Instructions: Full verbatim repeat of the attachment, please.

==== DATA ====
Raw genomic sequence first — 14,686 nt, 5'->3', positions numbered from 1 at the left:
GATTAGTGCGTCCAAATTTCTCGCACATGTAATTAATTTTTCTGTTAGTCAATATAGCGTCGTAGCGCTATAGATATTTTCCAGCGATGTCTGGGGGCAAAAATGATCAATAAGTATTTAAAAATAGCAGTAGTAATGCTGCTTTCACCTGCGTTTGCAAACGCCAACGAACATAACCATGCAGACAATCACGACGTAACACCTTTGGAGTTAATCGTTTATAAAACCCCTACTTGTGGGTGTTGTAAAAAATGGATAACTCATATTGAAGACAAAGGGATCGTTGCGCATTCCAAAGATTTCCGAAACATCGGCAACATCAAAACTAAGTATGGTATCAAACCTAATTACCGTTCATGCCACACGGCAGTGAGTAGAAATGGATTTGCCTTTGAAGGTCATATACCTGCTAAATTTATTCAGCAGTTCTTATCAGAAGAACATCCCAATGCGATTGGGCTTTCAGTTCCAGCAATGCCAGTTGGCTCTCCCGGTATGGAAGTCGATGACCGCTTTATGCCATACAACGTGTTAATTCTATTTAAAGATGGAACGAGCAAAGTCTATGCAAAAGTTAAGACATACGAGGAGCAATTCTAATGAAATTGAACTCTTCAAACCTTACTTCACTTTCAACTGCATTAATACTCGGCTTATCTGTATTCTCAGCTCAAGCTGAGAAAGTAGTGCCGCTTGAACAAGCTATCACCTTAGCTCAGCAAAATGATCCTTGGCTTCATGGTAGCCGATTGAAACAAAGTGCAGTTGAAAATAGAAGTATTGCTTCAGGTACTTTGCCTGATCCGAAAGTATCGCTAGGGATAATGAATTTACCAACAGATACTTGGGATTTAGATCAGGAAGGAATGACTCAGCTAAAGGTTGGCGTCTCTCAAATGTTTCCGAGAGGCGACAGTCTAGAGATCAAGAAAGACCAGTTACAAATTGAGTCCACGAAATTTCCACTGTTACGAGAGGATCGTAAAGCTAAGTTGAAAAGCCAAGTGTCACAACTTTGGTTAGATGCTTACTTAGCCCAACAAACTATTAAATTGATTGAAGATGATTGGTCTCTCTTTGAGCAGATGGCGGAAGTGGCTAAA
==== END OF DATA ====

Raw genomic sequence first — 14,686 nt, 5'->3', positions numbered from 1 at the left:
GATTAGTGCGTCCAAATTTCTCGCACATGTAATTAATTTTTCTGTTAGTCAATATAGCGTCGTAGCGCTATAGATATTTTCCAGCGATGTCTGGGGGCAAAAATGATCAATAAGTATTTAAAAATAGCAGTAGTAATGCTGCTTTCACCTGCGTTTGCAAACGCCAACGAACATAACCATGCAGACAATCACGACGTAACACCTTTGGAGTTAATCGTTTATAAAACCCCTACTTGTGGGTGTTGTAAAAAATGGATAACTCATATTGAAGACAAAGGGATCGTTGCGCATTCCAAAGATTTCCGAAACATCGGCAACATCAAAACTAAGTATGGTATCAAACCTAATTACCGTTCATGCCACACGGCAGTGAGTAGAAATGGATTTGCCTTTGAAGGTCATATACCTGCTAAATTTATTCAGCAGTTCTTATCAGAAGAACATCCCAATGCGATTGGGCTTTCAGTTCCAGCAATGCCAGTTGGCTCTCCCGGTATGGAAGTCGATGACCGCTTTATGCCATACAACGTGTTAATTCTATTTAAAGATGGAACGAGCAAAGTCTATGCAAAAGTTAAGACATACGAGGAGCAATTCTAATGAAATTGAACTCTTCAAACCTTACTTCACTTTCAACTGCATTAATACTCGGCTTATCTGTATTCTCAGCTCAAGCTGAGAAAGTAGTGCCGCTTGAACAAGCTATCACCTTAGCTCAGCAAAATGATCCTTGGCTTCATGGTAGCCGATTGAAACAAAGTGCAGTTGAAAATAGAAGTATTGCTTCAGGTACTTTGCCTGATCCGAAAGTATCGCTAGGGATAATGAATTTACCAACAGATACTTGGGATTTAGATCAGGAAGGAATGACTCAGCTAAAGGTTGGCGTCTCTCAAATGTTTCCGAGAGGCGACAGTCTAGAGATCAAGAAAGACCAGTTACAAATTGAGTCCACGAAATTTCCACTGTTACGAGAGGATCGTAAAGCTAAGTTGAAAAGCCAAGTGTCACAACTTTGGTTAGATGCTTACTTAGCCCAACAAACTATTAAATTGATTGAAGATGATTGGTCTCTCTTTGAGCAGATGGCGGAAGTGGCTAAA